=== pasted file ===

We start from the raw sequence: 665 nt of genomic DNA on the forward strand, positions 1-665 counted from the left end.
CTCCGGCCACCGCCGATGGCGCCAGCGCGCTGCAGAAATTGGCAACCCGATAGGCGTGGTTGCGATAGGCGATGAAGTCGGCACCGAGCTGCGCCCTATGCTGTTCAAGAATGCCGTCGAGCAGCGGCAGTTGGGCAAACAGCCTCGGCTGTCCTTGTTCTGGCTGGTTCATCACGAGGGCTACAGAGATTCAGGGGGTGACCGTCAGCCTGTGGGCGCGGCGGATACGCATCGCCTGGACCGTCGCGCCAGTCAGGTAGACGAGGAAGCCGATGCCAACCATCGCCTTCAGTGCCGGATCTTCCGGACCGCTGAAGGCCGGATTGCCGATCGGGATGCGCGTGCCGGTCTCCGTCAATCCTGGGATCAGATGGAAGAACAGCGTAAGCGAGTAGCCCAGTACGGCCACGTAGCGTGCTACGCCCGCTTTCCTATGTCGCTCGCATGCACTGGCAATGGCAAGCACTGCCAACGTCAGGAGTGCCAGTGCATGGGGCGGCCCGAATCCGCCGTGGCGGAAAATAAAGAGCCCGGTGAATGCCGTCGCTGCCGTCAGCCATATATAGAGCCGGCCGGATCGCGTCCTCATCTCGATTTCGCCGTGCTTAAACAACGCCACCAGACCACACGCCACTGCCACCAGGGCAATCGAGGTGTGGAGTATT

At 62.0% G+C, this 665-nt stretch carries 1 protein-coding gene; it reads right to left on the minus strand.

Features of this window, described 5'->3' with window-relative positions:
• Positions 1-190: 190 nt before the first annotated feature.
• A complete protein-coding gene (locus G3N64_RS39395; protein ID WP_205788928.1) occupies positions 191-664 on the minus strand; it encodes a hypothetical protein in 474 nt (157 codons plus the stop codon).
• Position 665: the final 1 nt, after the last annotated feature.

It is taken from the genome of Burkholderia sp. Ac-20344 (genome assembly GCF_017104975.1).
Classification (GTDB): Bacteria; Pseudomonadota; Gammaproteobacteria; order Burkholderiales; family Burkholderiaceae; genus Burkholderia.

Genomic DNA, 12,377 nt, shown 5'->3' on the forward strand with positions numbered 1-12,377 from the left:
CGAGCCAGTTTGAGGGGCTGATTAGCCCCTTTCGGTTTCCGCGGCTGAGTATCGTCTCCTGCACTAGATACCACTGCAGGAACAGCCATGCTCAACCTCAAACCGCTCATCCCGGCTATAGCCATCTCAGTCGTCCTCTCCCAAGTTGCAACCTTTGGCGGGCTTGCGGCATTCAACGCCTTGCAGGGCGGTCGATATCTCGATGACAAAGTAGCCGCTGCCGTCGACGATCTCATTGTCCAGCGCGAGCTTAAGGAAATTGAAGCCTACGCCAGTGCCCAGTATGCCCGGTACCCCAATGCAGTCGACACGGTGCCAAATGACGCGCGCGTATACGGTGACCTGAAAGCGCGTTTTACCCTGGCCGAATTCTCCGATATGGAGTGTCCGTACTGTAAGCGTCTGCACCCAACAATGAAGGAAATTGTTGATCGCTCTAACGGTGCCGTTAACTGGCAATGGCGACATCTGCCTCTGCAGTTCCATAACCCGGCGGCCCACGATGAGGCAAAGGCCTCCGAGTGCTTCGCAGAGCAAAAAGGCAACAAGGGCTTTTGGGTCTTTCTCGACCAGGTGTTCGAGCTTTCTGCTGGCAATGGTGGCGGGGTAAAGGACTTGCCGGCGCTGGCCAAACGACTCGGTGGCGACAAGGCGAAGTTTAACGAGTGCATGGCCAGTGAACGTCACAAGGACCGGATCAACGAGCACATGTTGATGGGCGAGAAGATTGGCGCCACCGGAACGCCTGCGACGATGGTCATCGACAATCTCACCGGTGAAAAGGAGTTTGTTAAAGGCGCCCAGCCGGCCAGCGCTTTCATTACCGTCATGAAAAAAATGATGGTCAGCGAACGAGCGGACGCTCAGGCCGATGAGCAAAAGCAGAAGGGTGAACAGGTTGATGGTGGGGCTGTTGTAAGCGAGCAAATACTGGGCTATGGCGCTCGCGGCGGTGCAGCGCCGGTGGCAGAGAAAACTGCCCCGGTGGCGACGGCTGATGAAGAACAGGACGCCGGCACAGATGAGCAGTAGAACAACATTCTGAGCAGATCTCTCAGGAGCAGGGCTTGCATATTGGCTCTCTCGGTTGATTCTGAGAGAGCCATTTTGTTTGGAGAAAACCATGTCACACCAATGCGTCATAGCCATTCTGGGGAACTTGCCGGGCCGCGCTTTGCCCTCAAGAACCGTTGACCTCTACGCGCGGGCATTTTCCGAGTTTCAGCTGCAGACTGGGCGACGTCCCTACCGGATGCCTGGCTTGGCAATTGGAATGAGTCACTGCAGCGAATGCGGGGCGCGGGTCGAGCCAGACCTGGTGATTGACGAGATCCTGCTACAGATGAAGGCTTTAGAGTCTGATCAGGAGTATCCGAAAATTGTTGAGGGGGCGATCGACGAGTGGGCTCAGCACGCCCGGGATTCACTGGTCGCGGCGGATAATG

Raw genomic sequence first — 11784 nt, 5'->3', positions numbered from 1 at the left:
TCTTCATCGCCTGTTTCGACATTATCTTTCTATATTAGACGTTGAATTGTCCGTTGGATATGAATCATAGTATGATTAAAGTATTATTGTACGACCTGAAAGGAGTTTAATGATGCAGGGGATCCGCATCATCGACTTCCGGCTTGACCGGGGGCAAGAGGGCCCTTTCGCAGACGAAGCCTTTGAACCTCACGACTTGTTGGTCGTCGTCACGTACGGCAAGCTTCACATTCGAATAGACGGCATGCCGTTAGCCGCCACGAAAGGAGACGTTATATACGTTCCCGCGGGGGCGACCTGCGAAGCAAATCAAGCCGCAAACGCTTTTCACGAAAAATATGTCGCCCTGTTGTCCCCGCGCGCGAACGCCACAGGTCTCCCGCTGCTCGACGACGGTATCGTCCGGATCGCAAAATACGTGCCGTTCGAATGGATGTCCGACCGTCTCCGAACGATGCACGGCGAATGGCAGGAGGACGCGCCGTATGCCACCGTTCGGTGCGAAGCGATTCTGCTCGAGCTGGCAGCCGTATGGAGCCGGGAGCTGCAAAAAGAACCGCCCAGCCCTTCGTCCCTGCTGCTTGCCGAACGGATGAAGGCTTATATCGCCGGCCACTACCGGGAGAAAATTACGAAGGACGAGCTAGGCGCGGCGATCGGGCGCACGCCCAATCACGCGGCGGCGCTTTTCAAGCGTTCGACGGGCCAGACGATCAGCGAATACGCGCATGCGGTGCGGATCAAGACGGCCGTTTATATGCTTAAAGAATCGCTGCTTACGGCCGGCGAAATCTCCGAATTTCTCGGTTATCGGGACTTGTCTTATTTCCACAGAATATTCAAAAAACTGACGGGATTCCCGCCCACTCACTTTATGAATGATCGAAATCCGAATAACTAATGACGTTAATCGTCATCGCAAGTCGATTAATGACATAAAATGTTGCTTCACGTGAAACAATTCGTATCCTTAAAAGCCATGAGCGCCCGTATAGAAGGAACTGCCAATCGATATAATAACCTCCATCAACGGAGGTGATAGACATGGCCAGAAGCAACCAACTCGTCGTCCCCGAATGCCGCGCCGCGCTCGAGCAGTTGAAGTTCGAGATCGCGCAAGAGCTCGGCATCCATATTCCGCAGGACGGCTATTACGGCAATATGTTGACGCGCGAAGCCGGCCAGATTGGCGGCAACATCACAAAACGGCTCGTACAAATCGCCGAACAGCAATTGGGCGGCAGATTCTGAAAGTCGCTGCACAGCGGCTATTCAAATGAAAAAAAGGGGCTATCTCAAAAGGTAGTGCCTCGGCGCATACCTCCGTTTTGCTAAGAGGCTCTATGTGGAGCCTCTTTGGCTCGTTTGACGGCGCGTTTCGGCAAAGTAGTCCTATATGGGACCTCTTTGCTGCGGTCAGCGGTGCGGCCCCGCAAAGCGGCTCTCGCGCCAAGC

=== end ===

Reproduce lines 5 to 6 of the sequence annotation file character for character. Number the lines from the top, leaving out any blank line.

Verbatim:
• Positions 1-190: 190 nt before the first annotated feature.
• A complete protein-coding gene (locus G3N64_RS39395; protein ID WP_205788928.1) occupies positions 191-664 on the minus strand; it encodes a hypothetical protein in 474 nt (157 codons plus the stop codon).